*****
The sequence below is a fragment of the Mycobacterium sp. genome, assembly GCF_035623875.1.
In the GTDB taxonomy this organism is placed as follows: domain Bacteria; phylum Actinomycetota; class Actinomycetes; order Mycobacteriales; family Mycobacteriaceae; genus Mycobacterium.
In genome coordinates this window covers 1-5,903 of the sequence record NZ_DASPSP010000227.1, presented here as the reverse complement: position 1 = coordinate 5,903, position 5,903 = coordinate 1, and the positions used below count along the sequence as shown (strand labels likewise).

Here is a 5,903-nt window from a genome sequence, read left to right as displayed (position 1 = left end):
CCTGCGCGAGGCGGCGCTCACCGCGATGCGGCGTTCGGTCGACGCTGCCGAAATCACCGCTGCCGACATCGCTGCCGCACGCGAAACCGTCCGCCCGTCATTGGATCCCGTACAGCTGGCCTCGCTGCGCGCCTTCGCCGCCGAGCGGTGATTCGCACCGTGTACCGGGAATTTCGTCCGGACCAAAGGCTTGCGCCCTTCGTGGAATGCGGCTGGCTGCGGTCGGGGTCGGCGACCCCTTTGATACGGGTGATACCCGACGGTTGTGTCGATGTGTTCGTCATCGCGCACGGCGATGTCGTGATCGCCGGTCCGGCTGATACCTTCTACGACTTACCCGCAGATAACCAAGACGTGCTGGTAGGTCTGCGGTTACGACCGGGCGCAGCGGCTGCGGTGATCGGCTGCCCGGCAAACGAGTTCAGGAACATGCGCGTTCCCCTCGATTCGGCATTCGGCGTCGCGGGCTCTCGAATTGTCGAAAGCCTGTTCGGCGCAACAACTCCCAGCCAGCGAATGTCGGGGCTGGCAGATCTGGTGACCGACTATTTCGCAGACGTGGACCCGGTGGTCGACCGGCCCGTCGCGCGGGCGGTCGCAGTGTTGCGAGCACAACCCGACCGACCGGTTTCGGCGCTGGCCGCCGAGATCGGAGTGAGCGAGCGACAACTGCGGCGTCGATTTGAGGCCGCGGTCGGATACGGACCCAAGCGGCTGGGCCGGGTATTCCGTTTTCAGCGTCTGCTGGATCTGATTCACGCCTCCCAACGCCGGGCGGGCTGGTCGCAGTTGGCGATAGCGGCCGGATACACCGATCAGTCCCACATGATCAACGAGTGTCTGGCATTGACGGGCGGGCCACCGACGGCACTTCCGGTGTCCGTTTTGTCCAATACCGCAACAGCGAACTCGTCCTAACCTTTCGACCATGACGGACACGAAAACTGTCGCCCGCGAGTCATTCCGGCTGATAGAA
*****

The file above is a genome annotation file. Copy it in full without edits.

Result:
The sequence below is a fragment of the Mycobacterium sp. genome, assembly GCF_035623875.1.
In the GTDB taxonomy this organism is placed as follows: domain Bacteria; phylum Actinomycetota; class Actinomycetes; order Mycobacteriales; family Mycobacteriaceae; genus Mycobacterium.
In genome coordinates this window covers 1-5,903 of the sequence record NZ_DASPSP010000227.1, presented here as the reverse complement: position 1 = coordinate 5,903, position 5,903 = coordinate 1, and the positions used below count along the sequence as shown (strand labels likewise).

Here is a 5,903-nt window from a genome sequence, read left to right as displayed (position 1 = left end):
CCTGCGCGAGGCGGCGCTCACCGCGATGCGGCGTTCGGTCGACGCTGCCGAAATCACCGCTGCCGACATCGCTGCCGCACGCGAAACCGTCCGCCCGTCATTGGATCCCGTACAGCTGGCCTCGCTGCGCGCCTTCGCCGCCGAGCGGTGATTCGCACCGTGTACCGGGAATTTCGTCCGGACCAAAGGCTTGCGCCCTTCGTGGAATGCGGCTGGCTGCGGTCGGGGTCGGCGACCCCTTTGATACGGGTGATACCCGACGGTTGTGTCGATGTGTTCGTCATCGCGCACGGCGATGTCGTGATCGCCGGTCCGGCTGATACCTTCTACGACTTACCCGCAGATAACCAAGACGTGCTGGTAGGTCTGCGGTTACGACCGGGCGCAGCGGCTGCGGTGATCGGCTGCCCGGCAAACGAGTTCAGGAACATGCGCGTTCCCCTCGATTCGGCATTCGGCGTCGCGGGCTCTCGAATTGTCGAAAGCCTGTTCGGCGCAACAACTCCCAGCCAGCGAATGTCGGGGCTGGCAGATCTGGTGACCGACTATTTCGCAGACGTGGACCCGGTGGTCGACCGGCCCGTCGCGCGGGCGGTCGCAGTGTTGCGAGCACAACCCGACCGACCGGTTTCGGCGCTGGCCGCCGAGATCGGAGTGAGCGAGCGACAACTGCGGCGTCGATTTGAGGCCGCGGTCGGATACGGACCCAAGCGGCTGGGCCGGGTATTCCGTTTTCAGCGTCTGCTGGATCTGATTCACGCCTCCCAACGCCGGGCGGGCTGGTCGCAGTTGGCGATAGCGGCCGGATACACCGATCAGTCCCACATGATCAACGAGTGTCTGGCATTGACGGGCGGGCCACCGACGGCACTTCCGGTGTCCGTTTTGTCCAATACCGCAACAGCGAACTCGTCCTAACCTTTCGACCATGACGGACACGAAAACTGTCGCCCGCGAGTCATTCCGGCTGATAGAA